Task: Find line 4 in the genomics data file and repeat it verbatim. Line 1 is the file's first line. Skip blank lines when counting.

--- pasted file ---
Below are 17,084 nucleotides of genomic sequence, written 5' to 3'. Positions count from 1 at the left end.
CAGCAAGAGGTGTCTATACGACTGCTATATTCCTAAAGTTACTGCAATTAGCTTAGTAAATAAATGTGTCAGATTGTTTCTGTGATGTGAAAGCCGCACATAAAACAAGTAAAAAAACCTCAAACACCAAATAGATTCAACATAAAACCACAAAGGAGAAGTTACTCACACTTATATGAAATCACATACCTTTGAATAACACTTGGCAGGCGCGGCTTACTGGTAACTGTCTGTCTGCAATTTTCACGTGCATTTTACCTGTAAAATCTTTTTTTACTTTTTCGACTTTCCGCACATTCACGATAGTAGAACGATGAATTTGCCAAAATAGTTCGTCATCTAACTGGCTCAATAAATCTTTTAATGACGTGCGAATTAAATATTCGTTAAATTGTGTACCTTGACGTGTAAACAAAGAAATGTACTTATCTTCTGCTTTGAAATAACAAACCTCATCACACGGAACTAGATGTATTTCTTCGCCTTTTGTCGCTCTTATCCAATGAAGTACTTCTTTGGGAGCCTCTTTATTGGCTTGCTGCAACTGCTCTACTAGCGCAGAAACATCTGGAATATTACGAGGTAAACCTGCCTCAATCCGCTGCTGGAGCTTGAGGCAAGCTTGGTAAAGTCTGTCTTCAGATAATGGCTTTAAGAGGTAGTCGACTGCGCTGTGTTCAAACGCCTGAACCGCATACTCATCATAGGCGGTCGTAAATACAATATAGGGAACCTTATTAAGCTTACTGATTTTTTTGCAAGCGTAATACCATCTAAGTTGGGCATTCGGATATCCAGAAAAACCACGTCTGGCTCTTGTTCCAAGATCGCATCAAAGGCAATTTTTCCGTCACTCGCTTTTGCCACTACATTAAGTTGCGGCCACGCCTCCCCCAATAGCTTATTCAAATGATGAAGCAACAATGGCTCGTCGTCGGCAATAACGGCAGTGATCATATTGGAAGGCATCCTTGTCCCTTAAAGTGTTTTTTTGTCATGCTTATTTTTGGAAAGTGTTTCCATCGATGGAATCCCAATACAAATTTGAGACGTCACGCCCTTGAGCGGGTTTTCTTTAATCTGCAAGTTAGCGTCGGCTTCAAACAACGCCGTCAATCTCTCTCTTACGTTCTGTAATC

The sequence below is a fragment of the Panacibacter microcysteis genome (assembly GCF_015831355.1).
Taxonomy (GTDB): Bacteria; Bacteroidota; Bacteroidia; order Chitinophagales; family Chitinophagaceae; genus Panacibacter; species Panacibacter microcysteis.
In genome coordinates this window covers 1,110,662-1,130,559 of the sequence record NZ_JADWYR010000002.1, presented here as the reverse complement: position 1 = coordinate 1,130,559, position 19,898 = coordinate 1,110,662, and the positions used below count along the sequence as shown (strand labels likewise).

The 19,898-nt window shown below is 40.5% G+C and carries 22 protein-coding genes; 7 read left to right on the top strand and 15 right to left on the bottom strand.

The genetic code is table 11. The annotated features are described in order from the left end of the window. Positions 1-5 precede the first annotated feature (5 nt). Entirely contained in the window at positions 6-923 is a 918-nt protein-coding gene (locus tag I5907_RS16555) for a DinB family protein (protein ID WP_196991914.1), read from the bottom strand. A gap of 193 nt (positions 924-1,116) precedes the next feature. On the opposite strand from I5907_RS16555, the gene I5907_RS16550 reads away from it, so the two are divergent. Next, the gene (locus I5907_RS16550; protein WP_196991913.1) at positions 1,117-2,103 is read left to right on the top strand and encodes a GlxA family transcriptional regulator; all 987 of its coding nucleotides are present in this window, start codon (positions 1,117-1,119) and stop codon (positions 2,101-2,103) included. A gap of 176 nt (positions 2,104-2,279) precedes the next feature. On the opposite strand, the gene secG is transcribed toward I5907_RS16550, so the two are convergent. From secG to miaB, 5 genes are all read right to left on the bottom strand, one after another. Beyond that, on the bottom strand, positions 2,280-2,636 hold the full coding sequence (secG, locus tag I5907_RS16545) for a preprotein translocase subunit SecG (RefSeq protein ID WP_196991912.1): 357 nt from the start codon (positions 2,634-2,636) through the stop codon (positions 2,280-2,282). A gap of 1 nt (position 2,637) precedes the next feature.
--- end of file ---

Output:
Taxonomy (GTDB): Bacteria; Bacteroidota; Bacteroidia; order Chitinophagales; family Chitinophagaceae; genus Panacibacter; species Panacibacter microcysteis.